Education for Women

  • Length: 1329 words (3.8 double-spaced pages)
  • Rating: Excellent
Open Document

- - - - - - - - - - - - - - - - - - - - - - - - - - - - - - - - - -

Text Preview

More ↓

Continue reading...

Open Document

The revolution in France went through many phases. Some phases more violent than others, some more progressive than others. New constitutions were written and disregarded, declarations of equality drafted but never followed, a king beheaded and a monarchy abolished. The end of the nineteenth century saw France in great turmoil. New governments sprang up everywhere with new rules to follow and new leaders to praise. Napoleon was the last to rule France during this time of chaos, since the revolution finally came to an end after Napoleon’s reign when a monarchy was once again established. Around the same time all of Europe began to see another type of change, the Industrial Revolution, dating from about 1750 until 1850. This brought many changes to France, Great Britain, and all the major countries in Europe. Slowly people began leaving the farms to work in the cities. At the beginning of this period, about seventy percent of all people lived and worked on farms, by the early 1800’s sixty percent of the population was working in cities, while only forty percent remained on farms. Subsistence farming became the agricultural market. New techniques for farming, bigger lands, and the invention of fertilizer all contributed to the era known as the Agricultural Revolution. Another great aspect of the Industrial Revolution was the invention of the steam engine by James Watt. This invention brought about many new machines that made production and transportation easier and faster. Some examples include the Spinning Jenny and the first railroad car.
     Stendall wrote a book called Love which offers much information about the era and about the differences between men and women. He wrote about every aspect of love and in his opinion described the different types of love and what each meant to him. Stendall knew and understood the many differences between men and women but did not think these differences made men any better than women. He deeply believed in equality, especially in education. In the days of Stendall, women were not even taught how to read. They were only instructed how to run a household and raise children. Anything else they learned was through personal experience.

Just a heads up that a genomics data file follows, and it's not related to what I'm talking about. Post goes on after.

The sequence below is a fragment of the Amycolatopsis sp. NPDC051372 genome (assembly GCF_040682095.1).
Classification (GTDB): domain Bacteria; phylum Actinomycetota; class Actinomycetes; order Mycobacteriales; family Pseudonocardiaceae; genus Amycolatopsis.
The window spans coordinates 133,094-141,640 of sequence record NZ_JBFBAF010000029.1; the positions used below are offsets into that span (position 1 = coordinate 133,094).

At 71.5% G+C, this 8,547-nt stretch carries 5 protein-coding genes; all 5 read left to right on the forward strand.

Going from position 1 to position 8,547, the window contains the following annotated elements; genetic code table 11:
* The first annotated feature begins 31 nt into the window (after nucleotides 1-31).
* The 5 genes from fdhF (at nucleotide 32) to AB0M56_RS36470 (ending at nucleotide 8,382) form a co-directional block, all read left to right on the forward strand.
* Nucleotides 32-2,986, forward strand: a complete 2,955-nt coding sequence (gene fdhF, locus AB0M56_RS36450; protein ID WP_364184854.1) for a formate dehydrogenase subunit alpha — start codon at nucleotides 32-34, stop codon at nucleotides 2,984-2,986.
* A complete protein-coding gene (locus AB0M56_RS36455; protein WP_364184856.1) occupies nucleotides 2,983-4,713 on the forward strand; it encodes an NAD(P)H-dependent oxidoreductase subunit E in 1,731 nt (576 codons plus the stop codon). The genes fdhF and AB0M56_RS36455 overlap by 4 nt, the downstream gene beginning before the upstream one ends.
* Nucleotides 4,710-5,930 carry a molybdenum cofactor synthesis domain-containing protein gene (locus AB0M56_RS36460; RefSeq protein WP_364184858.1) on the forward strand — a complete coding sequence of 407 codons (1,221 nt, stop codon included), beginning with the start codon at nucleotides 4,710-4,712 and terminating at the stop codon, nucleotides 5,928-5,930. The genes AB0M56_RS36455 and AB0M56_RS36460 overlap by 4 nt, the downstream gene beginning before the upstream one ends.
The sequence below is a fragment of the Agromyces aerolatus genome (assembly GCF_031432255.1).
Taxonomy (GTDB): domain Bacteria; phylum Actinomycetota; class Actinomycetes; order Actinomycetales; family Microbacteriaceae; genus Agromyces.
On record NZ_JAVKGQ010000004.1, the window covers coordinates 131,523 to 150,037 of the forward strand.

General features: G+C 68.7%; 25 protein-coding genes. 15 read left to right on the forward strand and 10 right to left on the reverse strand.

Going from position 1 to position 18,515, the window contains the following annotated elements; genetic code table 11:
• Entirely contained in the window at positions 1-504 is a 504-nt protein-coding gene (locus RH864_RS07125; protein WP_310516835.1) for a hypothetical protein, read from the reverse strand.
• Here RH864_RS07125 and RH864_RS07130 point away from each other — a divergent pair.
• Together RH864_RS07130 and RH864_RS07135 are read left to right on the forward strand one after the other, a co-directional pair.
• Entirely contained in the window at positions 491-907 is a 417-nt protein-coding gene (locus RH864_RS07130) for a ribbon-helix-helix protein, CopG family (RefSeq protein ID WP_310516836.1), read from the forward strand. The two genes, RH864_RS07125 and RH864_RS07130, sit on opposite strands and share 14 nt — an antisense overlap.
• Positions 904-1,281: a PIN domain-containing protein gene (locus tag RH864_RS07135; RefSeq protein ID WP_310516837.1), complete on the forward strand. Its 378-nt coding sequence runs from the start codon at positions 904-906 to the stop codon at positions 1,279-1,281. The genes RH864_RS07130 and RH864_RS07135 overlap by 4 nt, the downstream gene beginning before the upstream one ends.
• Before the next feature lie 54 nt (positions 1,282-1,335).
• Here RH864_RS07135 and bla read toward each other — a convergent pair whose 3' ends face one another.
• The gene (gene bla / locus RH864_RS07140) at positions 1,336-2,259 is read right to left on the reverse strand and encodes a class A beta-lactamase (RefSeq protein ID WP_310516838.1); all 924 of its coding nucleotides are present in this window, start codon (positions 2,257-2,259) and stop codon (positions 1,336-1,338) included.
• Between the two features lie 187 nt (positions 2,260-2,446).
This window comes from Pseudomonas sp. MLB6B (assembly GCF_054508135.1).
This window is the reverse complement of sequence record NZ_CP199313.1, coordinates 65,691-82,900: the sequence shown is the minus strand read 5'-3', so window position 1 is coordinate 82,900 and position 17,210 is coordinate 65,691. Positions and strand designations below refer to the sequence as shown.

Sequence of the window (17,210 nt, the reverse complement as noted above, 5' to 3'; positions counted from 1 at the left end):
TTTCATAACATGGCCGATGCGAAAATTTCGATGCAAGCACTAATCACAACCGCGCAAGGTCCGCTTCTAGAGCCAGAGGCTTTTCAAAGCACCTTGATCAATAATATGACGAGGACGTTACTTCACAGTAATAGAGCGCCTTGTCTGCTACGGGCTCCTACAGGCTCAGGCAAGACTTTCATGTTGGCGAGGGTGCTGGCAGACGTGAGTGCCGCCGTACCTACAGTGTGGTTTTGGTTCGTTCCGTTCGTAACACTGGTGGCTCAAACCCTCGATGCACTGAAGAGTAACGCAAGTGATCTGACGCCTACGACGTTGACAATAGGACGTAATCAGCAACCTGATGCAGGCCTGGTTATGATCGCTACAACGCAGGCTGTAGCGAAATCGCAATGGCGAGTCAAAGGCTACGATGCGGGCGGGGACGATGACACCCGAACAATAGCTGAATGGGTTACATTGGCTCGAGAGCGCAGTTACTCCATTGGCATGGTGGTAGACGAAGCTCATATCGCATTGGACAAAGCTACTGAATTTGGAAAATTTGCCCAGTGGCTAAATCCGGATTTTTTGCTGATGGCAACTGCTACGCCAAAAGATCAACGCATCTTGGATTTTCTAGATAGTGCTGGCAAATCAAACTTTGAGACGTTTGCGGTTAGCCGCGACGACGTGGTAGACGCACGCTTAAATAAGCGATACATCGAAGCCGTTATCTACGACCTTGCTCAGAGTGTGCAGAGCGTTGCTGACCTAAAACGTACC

Women were considered very inferior to men during this epoch in France and throughout Europe. However, some countries like Italy and Spain considered their women more equal and gave them many rights that French women could only dream of.

Need Writing Help?

Get feedback on grammar, clarity, concision and logic instantly.

Check your paper »

How to Cite this Page

MLA Citation:
"Education for Women." 25 May 2018
Title Length Color Rating  
Is Just Women Education is Women Empowerment? Essay - A womens education has become the key development objectives,“The establishment of Women University is an administrative task requiring human power planning and rethinking of the entire issue of the function of higher education for both men and women many questions have to be carefully considered before implementing the proposal. What do women do with higher education. How many of them actually pursue careers. General observations suggests that university education does not necessarily prepare women for any definite roles....   [tags: marriage partner, women's role]
:: 2 Works Cited
1004 words
(2.9 pages)
Strong Essays [preview]
Essay about Women and Mitzvot: Menstruation and the Education of Women - The realities about menstrual or sexual prohibitions and education are issues that are very gendered. The lives of all Jews regardless of gender is guided and controlled by mitzvot, which is equally applied to both genders. Though this is true there are two specific mitzvot that will be focused on that of menstruation and the education of women. In regards to the impurity of menstruation is an area in which a change from biblical to rabbinic law happens (Wasserfall pg. 60). Holiness Code in Leviticus twice states the absolute prohibition of sexual intercourse of a married couple while the wife has her menstrual period (Wasserfall pg.60)....   [tags: sexual prohibitions and education] 1184 words
(3.4 pages)
Better Essays [preview]
The History of Women in Education Essay - The right for women to be educated has been long sought after. The history of women education started the beginning of feminism. Education, over the last two hundred years, has changed women lives in America according to Barbara M. Solomon. In the early years of American history women were discouraged from getting a higher education it would be considered unnatural for women to be educated, and women were only taught domestic skills such as sewing, cooking and child-rearing. American women began to seek opportunities for further education, as well as equal rights....   [tags: Women's Rights]
:: 4 Works Cited
1189 words
(3.4 pages)
Strong Essays [preview]